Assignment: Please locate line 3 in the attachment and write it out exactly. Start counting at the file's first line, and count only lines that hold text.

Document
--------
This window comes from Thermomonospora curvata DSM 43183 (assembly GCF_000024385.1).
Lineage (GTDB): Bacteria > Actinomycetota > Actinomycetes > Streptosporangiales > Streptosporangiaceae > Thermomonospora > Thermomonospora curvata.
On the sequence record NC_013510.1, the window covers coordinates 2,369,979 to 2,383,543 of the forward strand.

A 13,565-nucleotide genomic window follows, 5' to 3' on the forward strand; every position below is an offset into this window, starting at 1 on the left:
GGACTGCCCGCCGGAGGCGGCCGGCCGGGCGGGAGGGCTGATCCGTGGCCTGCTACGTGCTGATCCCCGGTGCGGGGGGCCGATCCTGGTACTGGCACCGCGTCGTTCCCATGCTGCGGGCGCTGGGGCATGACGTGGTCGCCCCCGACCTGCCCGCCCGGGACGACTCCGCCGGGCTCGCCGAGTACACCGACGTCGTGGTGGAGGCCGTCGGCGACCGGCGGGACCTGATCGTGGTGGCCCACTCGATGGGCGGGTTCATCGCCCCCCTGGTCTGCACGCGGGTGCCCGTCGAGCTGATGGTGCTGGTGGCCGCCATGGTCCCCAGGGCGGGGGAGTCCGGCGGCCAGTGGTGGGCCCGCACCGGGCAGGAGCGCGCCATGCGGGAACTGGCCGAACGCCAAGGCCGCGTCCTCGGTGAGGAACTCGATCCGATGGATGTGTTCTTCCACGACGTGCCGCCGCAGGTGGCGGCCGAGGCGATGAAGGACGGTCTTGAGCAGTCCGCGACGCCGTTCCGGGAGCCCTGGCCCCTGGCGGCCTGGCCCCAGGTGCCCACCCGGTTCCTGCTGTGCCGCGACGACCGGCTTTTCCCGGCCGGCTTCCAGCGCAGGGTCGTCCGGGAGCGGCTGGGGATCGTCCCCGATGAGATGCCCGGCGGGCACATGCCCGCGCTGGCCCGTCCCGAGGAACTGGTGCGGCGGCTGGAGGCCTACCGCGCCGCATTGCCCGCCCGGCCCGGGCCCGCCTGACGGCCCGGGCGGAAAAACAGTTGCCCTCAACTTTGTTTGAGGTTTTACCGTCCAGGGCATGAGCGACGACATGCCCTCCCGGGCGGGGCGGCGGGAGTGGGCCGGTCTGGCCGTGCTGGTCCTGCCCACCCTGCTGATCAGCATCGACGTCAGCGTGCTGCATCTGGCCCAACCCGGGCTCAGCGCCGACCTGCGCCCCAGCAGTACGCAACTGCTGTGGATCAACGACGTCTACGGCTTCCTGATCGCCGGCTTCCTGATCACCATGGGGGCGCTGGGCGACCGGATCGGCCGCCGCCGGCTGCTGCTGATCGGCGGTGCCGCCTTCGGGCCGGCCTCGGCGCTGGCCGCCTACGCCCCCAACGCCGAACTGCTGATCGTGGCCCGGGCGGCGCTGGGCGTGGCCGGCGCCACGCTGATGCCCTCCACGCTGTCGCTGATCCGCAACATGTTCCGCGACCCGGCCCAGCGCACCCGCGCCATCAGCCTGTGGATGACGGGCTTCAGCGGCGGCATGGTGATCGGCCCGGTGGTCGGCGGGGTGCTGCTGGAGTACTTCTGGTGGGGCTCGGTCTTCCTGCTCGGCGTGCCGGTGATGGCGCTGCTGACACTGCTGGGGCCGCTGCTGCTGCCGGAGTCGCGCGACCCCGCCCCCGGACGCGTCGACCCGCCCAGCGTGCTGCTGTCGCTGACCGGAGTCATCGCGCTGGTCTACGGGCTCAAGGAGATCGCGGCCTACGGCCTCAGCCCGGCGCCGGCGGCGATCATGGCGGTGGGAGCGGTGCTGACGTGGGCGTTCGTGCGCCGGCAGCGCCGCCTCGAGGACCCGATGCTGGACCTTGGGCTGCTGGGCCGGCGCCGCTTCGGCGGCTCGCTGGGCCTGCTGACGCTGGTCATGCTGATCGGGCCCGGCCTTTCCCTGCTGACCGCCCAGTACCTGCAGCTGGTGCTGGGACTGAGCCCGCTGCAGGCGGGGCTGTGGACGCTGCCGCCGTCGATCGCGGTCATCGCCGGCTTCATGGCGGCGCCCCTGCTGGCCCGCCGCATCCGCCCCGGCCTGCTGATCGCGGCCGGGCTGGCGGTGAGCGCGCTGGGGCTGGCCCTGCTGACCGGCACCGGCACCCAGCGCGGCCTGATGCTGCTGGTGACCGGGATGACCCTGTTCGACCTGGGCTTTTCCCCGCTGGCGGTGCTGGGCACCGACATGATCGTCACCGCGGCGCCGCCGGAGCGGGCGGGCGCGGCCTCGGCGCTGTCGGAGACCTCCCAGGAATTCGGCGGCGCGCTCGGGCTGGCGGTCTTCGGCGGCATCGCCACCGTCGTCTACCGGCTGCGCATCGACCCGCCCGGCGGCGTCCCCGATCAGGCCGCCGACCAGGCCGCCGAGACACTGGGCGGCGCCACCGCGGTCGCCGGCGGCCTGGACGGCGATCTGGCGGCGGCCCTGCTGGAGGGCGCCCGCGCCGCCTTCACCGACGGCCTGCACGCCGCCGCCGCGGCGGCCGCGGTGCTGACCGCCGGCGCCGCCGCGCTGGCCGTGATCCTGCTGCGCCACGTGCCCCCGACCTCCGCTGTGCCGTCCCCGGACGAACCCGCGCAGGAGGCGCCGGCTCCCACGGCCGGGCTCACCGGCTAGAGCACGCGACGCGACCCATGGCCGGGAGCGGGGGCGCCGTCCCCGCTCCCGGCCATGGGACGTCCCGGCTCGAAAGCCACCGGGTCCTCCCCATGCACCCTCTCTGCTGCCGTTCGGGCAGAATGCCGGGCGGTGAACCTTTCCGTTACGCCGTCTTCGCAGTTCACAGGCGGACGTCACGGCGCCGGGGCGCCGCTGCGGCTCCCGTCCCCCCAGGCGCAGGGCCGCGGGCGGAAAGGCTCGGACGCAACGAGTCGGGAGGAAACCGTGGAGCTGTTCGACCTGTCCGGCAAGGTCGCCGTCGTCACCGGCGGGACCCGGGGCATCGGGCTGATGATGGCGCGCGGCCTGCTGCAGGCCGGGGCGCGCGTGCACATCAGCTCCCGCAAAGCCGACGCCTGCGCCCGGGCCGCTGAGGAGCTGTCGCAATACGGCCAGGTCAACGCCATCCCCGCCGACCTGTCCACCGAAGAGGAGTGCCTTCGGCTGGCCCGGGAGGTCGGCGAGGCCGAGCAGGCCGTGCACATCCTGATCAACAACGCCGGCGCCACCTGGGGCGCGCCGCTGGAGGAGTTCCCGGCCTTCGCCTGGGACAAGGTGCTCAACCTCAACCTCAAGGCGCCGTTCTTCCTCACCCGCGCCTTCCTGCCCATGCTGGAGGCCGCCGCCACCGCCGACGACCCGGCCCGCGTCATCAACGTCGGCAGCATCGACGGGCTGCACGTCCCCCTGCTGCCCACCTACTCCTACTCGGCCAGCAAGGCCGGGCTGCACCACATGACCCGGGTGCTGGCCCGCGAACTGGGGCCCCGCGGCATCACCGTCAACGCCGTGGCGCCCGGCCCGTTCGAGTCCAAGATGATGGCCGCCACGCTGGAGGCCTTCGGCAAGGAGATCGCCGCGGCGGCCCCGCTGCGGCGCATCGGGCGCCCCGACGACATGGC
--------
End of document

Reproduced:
On the sequence record NC_013510.1, the window covers coordinates 2,369,979 to 2,383,543 of the forward strand.